There’s been a lot of talk about Wonder Bread bags since Joni Ernst’s State of the Union response. (The consensus among my colleagues, regardless of party, is that we wore them too, but over our socks and under our boots. Exterior bags must be an Iowa thing.) Less attention has been given to Ernst’s part-time job as a teen making biscuits at Hardee’s. Maybe that’s because everyone I know over 40, regardless of income, once had a job like that. The most surprising thing was that Ernst tied her Hardee’s experience to modest income and humble beginnings. In college, I knew a debutante from Texas who had a butler answer the door at her holiday party, but she still got up every morning at 4 to make salt-rising bread at the student union bakery. In my time — meaning the distant past of the 1970s — menial jobs were a rite of passage, even for those lucky enough not to need them for life.
That seems to have changed. Between 1990 and 2012, the percentage of high schoolers with a part-time job dropped from 32% to 16%, according to the National Center for Education Statistics. Between 2000 and 2012, the percentage of employed college students dropped from 52% to 40%. A good portion of that can be explained by economics: many adults were snapping up those jobs due to the economy. But just from personal observation, I think there’s another trend involved. The gap between rich and poor is now clearly reflected in how our more well-to-do high school and college students spend their spare time.
Living in the Washington suburbs, I see a culture where elite sports, study-abroad programs and internships have replaced crappy part-time and summer jobs for upper-middle-class students. I’ve often heard that with college admissions being so competitive, our children don’t have time to work. I was once shot down with this rationale when I suggested the girls on a travel team have a bake sale to pay for a trip instead of having their parents write checks. It may have been just as well — I’m sure it would have been the moms doing the baking and selling anyway — but I have to call nonsense on this. Students manage to find time for ski and surf trips (often coupled with a mandatory service project helping poor kids who conveniently live near Costa Rican resorts), not to mention the more traditional student activities of binge-watching TV and underage drinking at unchaperoned parties. But somehow in between that photo safari in Tanzania and SAT prep, there is never enough time for bagging groceries at the Giant. That’s a pity.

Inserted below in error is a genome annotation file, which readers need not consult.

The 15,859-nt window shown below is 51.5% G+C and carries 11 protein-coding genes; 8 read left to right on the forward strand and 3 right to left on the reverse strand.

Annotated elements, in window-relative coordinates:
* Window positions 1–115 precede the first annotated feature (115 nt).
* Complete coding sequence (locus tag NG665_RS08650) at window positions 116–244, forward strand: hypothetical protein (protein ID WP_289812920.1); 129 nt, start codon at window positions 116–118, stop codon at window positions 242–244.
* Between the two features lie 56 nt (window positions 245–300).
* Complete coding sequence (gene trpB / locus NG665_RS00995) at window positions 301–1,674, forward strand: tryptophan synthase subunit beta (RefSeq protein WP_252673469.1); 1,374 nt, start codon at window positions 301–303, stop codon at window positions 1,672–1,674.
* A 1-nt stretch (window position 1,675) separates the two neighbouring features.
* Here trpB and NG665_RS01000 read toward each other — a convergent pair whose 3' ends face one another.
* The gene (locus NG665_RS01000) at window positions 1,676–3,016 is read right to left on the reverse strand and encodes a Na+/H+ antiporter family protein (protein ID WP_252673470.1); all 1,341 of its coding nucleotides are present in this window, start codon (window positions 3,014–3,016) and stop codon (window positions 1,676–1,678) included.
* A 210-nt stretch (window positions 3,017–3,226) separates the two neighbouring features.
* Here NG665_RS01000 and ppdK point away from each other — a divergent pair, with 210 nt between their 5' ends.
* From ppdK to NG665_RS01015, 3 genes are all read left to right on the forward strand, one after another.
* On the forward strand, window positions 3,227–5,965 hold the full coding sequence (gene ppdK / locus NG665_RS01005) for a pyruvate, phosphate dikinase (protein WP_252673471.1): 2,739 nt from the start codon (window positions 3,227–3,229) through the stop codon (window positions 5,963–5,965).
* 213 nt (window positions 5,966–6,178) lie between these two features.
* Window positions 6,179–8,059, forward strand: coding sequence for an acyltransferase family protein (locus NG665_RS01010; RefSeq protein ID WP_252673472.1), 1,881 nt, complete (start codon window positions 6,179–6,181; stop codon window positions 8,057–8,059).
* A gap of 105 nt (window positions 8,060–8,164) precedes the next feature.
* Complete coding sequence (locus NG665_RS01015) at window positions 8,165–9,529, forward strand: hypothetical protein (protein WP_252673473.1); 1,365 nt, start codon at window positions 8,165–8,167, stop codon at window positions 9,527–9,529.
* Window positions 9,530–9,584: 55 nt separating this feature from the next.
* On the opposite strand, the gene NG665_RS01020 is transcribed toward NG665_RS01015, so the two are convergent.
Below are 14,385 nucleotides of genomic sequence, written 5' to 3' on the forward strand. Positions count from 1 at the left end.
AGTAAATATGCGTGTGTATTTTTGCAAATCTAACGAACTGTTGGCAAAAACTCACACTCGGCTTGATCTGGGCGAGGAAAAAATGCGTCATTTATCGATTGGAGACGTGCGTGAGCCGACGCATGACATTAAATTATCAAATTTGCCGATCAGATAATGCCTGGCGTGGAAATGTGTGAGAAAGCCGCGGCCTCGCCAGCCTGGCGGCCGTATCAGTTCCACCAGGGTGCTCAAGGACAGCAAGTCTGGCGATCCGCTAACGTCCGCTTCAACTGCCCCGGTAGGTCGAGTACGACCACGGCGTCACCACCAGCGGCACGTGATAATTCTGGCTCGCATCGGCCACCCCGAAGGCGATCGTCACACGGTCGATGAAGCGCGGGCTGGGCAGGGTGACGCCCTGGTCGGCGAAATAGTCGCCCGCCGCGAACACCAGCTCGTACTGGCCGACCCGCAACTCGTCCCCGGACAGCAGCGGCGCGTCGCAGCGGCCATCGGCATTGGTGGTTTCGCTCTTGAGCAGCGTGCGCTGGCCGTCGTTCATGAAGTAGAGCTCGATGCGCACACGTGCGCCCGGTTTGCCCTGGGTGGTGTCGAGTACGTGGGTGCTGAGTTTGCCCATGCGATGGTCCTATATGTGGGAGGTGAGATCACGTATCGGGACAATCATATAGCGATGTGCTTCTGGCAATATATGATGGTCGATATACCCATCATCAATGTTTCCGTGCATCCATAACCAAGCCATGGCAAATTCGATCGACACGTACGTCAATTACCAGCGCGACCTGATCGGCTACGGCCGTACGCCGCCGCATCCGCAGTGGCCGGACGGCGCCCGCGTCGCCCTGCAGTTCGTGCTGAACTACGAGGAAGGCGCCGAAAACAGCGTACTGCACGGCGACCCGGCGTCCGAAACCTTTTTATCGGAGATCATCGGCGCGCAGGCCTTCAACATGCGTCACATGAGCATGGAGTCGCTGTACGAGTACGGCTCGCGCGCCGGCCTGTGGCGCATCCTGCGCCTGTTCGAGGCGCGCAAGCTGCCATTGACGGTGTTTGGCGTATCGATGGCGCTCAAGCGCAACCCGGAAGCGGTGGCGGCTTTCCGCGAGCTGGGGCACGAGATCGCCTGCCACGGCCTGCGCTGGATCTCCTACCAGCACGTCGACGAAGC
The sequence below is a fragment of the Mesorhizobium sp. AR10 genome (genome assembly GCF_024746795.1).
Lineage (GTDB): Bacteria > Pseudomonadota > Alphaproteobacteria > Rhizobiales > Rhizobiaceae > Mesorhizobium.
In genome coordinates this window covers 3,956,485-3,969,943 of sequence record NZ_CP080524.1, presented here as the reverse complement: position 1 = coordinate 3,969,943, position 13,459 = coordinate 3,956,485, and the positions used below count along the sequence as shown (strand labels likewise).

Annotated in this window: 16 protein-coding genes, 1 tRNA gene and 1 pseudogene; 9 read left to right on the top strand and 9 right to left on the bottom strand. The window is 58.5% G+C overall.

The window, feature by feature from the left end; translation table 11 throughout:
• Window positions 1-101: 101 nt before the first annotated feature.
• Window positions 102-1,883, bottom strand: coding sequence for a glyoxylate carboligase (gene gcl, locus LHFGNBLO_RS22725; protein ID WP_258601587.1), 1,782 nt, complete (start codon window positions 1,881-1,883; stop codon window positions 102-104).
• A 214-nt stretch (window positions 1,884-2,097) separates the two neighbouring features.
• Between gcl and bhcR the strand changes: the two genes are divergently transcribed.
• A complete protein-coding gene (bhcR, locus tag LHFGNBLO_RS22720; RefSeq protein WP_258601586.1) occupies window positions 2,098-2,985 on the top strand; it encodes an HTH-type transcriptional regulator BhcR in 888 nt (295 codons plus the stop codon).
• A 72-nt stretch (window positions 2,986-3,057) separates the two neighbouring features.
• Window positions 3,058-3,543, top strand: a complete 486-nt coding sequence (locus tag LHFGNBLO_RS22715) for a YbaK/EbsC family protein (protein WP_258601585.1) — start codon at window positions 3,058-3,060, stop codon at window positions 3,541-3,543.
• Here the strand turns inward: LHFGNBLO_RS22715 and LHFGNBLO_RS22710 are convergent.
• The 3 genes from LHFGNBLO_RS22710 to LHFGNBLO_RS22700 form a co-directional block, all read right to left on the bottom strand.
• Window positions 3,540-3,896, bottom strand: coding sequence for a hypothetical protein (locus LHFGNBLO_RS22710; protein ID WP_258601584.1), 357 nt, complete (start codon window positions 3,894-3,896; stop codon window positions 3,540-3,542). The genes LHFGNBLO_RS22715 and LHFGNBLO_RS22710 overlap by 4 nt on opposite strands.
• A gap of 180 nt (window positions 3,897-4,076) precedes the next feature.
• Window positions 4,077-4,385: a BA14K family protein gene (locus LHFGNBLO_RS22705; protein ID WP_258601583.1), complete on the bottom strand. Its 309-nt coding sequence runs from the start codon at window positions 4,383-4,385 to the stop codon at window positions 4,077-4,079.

I believe internships and travel are enriching and can help young people build their visions of the world and their place in it, and my children have experienced both. But those things aren’t a substitute for a grubby job with an unreasonable boss and an inflexible schedule. This, too, is part of the real world. Nobody wants to hire an attorney or a brain surgeon and find out that their case is his first real job.
A minimum-wage job also teaches humility. It can be a good thing for a child who has been told he’s special since birth to learn that he’s not too special to clean a fryer. A 2013 New York Times article on a new private school opening in Manhattan said educators’ research had shown that top colleges found New York City applicants lacking in humility. The parents’ answer: teach humility at a private school for upwards of $40,000 per year. I can’t help but picture the Dalai Lama being flown in on a dad’s NetJet for an afternoon seminar. Wouldn’t a shift at Yogiberry be simpler and more cost effective?
My daughter’s first summer job was at a national retail chain. While she worked with a few other college students, there were also many young people for whom this was their real means of support. One of her colleagues was a young man from Texas who’d been thrown out of his house after he came out. He’d made his way to Washington and was living on the same hourly wage that my daughter had been complaining wasn’t enough for her metro card, coffee and makeup. She’d volunteered with Habitat for Humanity and other organizations, so the existence of people with less wasn’t news to her. But working day-to-day with someone as a colleague is different. You are equals, and you see life through each others’ eyes, if only for a few months.
So while Joni Ernst and I will likely never agree on anything politically, I applaud her hours spent laboring over those Hardee’s biscuits, just as I’m sure she’d respect the gross-out evenings I spent scrubbing the seafood buffet table at the late, unlamented Jolly Lobster in downtown Hampton, Va. When the Senator or I walk into a restaurant and look at the staff, we see ourselves. All the surfing trips to Costa Rica and law-firm internships in the world can’t give you that.